Bye weeks are put in place for several reasons. Put in place more for the players benefit, bye weeks tend to be a time to recover.
For coaches, they’re used as a time to start some early game planning for the next opponent. Oftentimes, bye weeks give teams a winning edge— two weeks to prepare is better than one. For fans and supporters, it could make for a boring week of football, but it also offers some relief for those who tend to regulate their weekly emotions based on the ups and downs of the program.
No matter how you feel about bye weeks, though, this doesn’t mean extra time off, but rather more for focused preparation.
One might be led to believe that bye weeks on the game schedule are reflected in the weekly practice schedule. They’re not wrong, but also not totally correct. Weekly practice schedules go Tuesday through Thursday, with two or three lifting days throughout, depending upon if you’re a travel squad player or not. During bye weeks, everyone is included in a morning practice on the day that would be been game day. This was my experience, anyway, as a member of the Mizzou Football team between 2007-2011. With a new strength and conditioning staff and an almost brand-new coaching staff though, the details may be a bit hazy, and/or have changed a great deal.
Throughout the week leading up to (what would be) game day, the team will condition twice a week in the afternoons while maintaining the normal morning lifting schedule. During this time, coaches are game planning, going over film for the next opponent, and including players as necessary. The team will still meet at times throughout the week, but “Troy Practice #1” will be this Saturday now, instead of next Tuesday. It’s a schedule designed to allow players to get their legs under them once again, recover, and get an early jump on the next opponent.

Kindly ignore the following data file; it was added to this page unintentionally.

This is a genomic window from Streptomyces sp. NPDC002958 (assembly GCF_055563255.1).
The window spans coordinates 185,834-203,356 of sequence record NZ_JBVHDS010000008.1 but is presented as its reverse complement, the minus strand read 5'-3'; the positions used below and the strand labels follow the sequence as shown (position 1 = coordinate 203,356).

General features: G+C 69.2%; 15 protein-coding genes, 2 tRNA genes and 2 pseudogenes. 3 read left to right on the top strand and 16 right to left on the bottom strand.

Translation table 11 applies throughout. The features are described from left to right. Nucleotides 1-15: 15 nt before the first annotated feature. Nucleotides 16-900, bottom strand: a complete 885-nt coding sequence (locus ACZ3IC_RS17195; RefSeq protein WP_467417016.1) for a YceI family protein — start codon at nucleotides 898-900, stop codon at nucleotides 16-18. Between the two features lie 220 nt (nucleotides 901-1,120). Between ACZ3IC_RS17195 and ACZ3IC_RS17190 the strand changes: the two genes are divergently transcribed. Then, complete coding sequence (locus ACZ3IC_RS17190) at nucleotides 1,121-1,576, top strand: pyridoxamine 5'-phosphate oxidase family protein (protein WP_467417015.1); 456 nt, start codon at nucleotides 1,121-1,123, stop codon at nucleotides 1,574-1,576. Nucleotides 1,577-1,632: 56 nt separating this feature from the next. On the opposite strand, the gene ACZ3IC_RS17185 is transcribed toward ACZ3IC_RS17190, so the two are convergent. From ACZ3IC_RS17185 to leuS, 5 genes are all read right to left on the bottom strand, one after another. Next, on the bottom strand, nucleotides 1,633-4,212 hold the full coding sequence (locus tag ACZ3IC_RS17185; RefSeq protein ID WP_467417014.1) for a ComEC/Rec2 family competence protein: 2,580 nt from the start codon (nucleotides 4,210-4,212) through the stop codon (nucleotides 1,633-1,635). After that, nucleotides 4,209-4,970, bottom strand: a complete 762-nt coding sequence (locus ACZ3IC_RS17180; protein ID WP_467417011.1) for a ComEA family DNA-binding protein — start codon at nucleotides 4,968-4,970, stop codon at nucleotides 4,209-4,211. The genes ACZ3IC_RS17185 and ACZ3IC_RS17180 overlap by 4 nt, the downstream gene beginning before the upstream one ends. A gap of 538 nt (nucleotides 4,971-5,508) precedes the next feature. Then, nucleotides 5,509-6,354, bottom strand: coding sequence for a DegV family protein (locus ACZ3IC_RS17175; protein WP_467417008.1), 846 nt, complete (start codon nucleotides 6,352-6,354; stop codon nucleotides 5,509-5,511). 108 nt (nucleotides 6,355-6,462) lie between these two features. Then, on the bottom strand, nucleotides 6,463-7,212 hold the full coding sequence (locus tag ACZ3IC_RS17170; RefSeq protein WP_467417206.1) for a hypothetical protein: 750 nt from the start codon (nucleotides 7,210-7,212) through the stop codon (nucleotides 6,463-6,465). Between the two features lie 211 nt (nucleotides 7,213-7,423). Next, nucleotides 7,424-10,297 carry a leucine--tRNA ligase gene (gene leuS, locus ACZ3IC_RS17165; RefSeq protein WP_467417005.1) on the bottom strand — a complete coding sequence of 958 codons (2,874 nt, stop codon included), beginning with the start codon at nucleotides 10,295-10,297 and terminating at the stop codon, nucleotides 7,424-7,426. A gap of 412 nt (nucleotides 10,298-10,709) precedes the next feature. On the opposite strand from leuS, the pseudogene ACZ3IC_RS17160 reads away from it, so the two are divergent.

For this Mizzou team, this will likely come at the price of prioritizing what’s most important. The Tigers can certainly ride their momentum into the bye week, just as any team should want to do. When a team goes into the off week with a dominant win like the Tigers had in their SEC opener against South Carolina, things take the tone of preparation over reflection. (The adverse affect would be more reflection-heavy, filled with a little more stress following a loss, but we won’t focus on that.) Mizzou will treat Troy with the same level of intensity as all other opponents — they’ll just get an additional week to do it.
For this team, much like any other, it might be easy to say, “It’s just Troy”. For all the good that bye weeks represent, though, they also offer an opportunity to get lazy and complacent. One thing this team cannot afford to do is become complacent, as they’ll re-enter SEC play the following week, facing a remaining schedule that may seem forgiving, but will be anything but. We all know that, in SEC play, any momentum is good momentum.
This week should be approached with balance: balance that weighs the pros of mental and physical recovery, with the cons of having an “empty” game schedule for the week. A team’s top priority apart from winning should always be the health of its players, and bye weeks aid in that process. This week should be treated as such, giving the players time to rest up, while remembering to make decisions that won’t hurt the football team. With the busy schedule that is Division I college football, players don’t always know what to do with free time. This can lead to... we’ll just say, “non-productive,” things happening off the field. Mizzou needs to avoid these situations, keeping their focus on that balance of rest and prep.
In the program Coach Odom has built, this team has a solid foundation to do what it takes to utilize their time off well. This first bye week offers a breath of fresh air, with the opportunity to focus on the things that make this team great in the first place. It starts with every player taking some time for reflection, remembering what led them to success in the first four games.
Nothing like some time off for the Tigers to prioritize what’s most important: getting back to winning.